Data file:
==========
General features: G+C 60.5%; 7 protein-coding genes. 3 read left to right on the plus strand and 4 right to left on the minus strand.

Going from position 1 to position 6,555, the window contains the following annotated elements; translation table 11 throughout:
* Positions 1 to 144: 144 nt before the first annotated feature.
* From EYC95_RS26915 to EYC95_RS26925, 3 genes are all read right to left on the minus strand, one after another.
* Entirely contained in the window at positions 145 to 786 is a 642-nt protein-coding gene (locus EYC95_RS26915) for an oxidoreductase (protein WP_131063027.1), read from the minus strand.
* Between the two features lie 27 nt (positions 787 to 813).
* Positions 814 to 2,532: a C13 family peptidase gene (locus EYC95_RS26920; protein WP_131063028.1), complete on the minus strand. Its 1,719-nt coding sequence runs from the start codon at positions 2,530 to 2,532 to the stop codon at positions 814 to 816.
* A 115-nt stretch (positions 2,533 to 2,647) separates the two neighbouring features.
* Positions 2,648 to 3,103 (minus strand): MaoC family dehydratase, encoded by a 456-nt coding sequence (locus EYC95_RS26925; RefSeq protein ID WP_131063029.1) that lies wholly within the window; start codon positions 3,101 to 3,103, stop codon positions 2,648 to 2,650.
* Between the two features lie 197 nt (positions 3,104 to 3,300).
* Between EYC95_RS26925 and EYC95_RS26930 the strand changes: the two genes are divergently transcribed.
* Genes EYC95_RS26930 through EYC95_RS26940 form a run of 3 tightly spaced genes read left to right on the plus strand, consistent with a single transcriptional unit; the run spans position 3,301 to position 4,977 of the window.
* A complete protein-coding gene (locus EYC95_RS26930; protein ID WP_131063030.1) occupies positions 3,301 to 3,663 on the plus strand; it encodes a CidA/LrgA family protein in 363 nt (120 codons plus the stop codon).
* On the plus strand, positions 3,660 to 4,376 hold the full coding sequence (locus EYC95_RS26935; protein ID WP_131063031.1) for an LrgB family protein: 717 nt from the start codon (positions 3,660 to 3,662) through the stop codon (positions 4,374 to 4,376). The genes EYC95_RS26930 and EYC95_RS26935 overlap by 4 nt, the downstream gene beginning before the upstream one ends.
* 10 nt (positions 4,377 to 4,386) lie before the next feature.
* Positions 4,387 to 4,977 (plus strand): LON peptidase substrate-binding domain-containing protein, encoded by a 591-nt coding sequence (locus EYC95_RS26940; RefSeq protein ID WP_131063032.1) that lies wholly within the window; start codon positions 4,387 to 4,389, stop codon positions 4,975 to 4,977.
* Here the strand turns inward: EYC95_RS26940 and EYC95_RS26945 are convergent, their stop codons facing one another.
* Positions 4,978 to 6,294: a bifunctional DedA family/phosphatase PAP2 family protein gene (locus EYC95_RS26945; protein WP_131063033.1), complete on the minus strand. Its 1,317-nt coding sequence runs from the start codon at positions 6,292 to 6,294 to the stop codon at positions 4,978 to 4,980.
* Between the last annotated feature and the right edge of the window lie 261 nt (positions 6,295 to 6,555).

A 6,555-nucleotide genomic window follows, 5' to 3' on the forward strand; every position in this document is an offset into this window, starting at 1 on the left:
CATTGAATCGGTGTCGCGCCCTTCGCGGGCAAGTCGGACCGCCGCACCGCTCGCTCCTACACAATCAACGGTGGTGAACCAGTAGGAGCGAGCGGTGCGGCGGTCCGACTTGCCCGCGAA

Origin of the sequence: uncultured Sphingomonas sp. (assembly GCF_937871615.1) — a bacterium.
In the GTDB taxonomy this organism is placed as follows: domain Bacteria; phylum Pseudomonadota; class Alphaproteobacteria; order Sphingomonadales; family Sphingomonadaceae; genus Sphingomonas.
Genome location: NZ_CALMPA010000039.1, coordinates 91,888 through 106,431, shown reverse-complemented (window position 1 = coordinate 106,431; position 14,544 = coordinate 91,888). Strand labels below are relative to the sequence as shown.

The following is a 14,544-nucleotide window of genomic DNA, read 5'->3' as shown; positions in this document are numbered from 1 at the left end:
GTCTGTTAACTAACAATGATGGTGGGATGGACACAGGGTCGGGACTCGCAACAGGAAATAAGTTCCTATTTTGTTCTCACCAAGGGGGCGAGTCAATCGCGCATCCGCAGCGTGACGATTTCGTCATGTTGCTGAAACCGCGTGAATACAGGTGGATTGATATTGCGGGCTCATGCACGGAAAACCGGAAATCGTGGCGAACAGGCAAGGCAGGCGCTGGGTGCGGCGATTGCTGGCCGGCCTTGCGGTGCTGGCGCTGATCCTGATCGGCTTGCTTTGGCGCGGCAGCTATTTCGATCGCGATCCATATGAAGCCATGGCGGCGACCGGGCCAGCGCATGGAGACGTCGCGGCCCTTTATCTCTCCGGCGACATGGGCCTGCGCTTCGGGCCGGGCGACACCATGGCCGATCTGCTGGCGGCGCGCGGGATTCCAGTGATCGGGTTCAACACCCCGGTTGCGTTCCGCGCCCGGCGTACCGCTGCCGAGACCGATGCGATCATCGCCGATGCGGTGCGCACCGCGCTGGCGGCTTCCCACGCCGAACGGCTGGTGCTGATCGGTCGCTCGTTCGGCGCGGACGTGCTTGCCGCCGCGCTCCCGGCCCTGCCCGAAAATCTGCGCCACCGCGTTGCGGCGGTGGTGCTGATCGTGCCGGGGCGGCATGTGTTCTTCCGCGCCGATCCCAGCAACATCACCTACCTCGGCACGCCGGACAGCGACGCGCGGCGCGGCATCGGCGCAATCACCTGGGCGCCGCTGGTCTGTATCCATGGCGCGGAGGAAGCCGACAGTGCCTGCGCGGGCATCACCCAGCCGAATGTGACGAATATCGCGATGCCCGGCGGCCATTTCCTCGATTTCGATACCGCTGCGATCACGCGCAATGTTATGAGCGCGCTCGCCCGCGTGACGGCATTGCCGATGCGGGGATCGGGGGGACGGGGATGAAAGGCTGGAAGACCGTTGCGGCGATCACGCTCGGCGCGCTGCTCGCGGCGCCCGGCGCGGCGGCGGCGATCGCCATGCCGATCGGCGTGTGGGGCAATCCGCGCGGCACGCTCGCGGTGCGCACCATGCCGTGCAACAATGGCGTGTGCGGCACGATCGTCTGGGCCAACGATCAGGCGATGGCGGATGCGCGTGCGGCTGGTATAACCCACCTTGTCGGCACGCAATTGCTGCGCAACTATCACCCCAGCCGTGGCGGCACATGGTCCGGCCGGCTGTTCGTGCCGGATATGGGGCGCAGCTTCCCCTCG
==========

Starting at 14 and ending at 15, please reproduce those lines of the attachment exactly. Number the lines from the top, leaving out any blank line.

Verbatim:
* On the plus strand, positions 3,660 to 4,376 hold the full coding sequence (locus EYC95_RS26935; protein ID WP_131063031.1) for an LrgB family protein: 717 nt from the start codon (positions 3,660 to 3,662) through the stop codon (positions 4,374 to 4,376). The genes EYC95_RS26930 and EYC95_RS26935 overlap by 4 nt, the downstream gene beginning before the upstream one ends.
* 10 nt (positions 4,377 to 4,386) lie before the next feature.